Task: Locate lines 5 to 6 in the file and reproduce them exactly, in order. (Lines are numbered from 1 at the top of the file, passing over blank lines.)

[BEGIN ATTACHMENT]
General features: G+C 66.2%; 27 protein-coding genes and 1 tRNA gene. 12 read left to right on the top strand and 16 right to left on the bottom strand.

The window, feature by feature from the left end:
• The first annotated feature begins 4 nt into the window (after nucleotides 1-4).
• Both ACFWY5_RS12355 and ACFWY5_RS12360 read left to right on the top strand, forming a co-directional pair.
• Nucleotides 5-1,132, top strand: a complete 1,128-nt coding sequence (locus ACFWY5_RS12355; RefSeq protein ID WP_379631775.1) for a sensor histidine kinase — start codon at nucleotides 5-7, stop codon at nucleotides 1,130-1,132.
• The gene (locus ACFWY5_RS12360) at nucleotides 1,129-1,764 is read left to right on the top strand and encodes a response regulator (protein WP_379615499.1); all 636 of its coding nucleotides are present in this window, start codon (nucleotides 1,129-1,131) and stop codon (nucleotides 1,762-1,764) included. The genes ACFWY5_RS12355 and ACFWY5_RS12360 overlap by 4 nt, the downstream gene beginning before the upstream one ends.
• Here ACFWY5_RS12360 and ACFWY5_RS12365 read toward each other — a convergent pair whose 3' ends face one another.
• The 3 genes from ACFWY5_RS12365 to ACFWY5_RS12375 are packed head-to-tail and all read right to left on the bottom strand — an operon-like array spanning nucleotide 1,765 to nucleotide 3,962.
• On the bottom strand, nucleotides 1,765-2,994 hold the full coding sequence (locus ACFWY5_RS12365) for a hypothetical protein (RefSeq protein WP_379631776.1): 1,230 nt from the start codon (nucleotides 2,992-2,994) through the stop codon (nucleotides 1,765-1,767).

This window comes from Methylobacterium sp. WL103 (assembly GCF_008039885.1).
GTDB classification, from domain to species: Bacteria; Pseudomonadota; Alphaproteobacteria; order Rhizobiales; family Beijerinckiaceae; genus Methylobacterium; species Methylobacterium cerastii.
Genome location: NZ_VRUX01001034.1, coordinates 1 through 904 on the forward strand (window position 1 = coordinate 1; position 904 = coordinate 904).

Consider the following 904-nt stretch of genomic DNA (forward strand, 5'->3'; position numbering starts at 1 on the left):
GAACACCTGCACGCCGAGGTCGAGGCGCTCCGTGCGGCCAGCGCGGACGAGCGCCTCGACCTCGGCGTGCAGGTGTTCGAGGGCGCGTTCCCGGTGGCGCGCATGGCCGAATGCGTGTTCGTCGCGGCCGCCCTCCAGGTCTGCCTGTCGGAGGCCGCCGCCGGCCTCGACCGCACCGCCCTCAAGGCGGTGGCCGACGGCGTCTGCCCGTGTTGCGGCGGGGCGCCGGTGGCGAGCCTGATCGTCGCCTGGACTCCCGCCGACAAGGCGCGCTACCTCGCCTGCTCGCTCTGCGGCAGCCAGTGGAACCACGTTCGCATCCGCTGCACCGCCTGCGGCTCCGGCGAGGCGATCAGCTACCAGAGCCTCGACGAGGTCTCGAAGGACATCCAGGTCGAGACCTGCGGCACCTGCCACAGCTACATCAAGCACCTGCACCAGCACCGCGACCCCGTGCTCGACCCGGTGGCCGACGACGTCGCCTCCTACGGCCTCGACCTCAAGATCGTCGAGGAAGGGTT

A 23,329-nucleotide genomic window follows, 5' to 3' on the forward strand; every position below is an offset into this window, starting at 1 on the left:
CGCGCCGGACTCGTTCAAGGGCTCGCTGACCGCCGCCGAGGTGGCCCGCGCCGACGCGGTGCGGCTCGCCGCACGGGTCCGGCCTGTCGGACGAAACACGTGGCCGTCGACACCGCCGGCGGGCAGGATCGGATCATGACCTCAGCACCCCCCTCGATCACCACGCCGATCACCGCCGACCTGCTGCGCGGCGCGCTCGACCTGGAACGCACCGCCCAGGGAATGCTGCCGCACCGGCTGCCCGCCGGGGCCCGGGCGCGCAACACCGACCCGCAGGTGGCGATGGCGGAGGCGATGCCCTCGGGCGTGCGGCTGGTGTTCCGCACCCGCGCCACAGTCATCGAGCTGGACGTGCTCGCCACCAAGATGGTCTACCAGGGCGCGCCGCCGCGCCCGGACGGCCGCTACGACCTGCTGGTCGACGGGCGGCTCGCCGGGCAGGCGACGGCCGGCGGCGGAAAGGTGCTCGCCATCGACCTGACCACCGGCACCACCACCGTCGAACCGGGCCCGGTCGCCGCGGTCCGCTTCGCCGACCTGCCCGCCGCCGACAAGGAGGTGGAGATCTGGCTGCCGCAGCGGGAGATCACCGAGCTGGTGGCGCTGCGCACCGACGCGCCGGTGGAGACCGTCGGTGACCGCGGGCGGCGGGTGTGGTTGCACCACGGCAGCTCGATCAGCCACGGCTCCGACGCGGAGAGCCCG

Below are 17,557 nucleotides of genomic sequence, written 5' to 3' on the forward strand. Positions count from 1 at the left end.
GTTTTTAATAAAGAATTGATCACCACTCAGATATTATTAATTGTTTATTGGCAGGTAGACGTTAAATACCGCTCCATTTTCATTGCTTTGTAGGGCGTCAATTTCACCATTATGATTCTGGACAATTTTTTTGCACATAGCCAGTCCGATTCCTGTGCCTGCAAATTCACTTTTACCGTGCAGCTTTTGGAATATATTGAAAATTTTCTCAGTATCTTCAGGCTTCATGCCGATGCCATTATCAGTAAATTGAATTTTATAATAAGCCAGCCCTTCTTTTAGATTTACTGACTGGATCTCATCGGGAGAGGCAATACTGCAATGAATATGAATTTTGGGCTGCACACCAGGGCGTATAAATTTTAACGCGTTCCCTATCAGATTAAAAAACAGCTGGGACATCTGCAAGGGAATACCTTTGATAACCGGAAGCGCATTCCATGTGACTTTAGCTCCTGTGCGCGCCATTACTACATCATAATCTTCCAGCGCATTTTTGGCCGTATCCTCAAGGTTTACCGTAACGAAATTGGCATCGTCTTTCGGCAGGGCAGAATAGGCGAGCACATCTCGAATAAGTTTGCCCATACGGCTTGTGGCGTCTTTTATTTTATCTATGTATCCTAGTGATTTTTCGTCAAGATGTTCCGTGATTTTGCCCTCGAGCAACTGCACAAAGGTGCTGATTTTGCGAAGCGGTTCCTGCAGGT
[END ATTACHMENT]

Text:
• Nucleotides 5-1,132, top strand: a complete 1,128-nt coding sequence (locus ACFWY5_RS12355; RefSeq protein ID WP_379631775.1) for a sensor histidine kinase — start codon at nucleotides 5-7, stop codon at nucleotides 1,130-1,132.
• The gene (locus ACFWY5_RS12360) at nucleotides 1,129-1,764 is read left to right on the top strand and encodes a response regulator (protein WP_379615499.1); all 636 of its coding nucleotides are present in this window, start codon (nucleotides 1,129-1,131) and stop codon (nucleotides 1,762-1,764) included. The genes ACFWY5_RS12355 and ACFWY5_RS12360 overlap by 4 nt, the downstream gene beginning before the upstream one ends.